Holidays are fun for everyone, but they are often particularly important to young and school-age children. Kids may look forward to seeing family members, exchanging gifts or eating special holiday foods all year round.
Your family probably has its own special traditions and practices that you hope your children will share with their own kids someday. Unfortunately, parental separations and divorces can drastically change how a family celebrates the holidays. Instead of everyone getting together, the children may now only see one of their parents.
Even worse, given all the stress parents experience around the holidays, there’s a good possibility that you and your ex could get into an argument or snap at one another in front of the children when you exchange custody. How do you prevent co-parenting conflicts from ruining the holidays for your kids?
Communication and planning
As hard as it is to make the holidays magical, it is even harder to coordinate a festive experience between two separate households. However, that is what parents have to do after they separate. Your parenting plan should address how you divide the holidays.
If you want to deviate from the specific terms in your parenting plan at all, you want to communicate with your ex as soon as possible. Being honest with one another about your plans, the timetable for the holidays and even the menu you intend to serve can help both of you offer the best possible experience for your children. Coordination is particularly important when it comes to presents and extended family gatherings.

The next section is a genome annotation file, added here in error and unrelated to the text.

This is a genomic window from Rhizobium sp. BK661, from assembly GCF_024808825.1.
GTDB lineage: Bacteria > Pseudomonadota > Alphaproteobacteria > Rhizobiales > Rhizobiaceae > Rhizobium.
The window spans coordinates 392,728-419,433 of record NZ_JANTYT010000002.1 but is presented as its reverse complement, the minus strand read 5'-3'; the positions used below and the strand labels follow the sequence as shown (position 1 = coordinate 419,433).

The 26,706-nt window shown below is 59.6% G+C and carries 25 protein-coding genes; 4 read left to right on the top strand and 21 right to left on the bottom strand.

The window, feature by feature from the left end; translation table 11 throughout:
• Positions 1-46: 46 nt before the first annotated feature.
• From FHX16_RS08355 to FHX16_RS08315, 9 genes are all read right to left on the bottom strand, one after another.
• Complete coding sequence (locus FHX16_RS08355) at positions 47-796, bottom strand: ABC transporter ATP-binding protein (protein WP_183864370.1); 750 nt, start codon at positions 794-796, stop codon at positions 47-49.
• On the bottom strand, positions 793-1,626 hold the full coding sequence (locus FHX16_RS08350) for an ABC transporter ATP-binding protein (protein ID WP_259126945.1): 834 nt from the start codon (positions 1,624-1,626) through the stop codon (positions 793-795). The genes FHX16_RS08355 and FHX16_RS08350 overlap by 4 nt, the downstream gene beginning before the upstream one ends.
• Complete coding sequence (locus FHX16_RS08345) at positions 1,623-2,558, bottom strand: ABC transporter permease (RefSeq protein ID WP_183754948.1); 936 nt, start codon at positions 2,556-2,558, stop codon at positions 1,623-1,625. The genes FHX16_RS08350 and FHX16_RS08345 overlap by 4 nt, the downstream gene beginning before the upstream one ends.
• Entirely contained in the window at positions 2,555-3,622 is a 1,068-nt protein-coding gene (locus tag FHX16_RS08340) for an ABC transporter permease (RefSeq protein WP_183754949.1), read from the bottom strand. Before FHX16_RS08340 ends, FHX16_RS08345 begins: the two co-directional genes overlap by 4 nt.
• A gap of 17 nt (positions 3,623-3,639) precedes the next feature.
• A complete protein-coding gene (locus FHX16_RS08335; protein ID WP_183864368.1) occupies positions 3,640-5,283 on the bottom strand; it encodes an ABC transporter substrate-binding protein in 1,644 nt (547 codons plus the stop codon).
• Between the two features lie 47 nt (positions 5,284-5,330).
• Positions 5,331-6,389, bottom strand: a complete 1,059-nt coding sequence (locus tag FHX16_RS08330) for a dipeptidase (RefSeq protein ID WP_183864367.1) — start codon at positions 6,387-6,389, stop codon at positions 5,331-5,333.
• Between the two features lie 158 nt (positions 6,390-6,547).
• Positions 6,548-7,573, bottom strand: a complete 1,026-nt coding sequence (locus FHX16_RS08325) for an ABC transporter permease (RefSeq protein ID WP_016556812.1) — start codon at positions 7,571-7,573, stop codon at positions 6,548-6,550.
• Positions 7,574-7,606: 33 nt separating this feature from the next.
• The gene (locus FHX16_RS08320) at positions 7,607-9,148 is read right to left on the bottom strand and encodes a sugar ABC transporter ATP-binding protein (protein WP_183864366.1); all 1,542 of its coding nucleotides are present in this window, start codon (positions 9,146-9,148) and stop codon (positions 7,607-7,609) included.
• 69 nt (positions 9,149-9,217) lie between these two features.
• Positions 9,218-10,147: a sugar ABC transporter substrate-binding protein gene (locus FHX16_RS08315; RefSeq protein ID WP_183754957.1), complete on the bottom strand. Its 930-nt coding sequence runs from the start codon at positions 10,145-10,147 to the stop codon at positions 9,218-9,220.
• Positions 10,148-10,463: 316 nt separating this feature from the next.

Try to apply some holiday spirit to your relationship with your ex
You may have very good reason to have negative feelings toward your ex, but that doesn’t mean you have to let those feelings run the show on the holidays. The holidays can be a time to forgive or to rebuild old relationships. It could be a time for you to stop looking at your ex as a terrible spouse and instead start thinking of them as a co-parent who loves your children.
Especially if your children are young, you might want to help them make something or give them a small allowance so that they can buy a present for their other parent. If there were certain traditions that you always shared on the holidays, you may want to preserve them and even include your ex in things like the official lighting of the Christmas tree.
Thinking about what would make the children the happiest is a good standard to apply when making holiday plans after a separation. Keeping the right planning and attitude while sharing custody will help your children see the positive sides of this big change.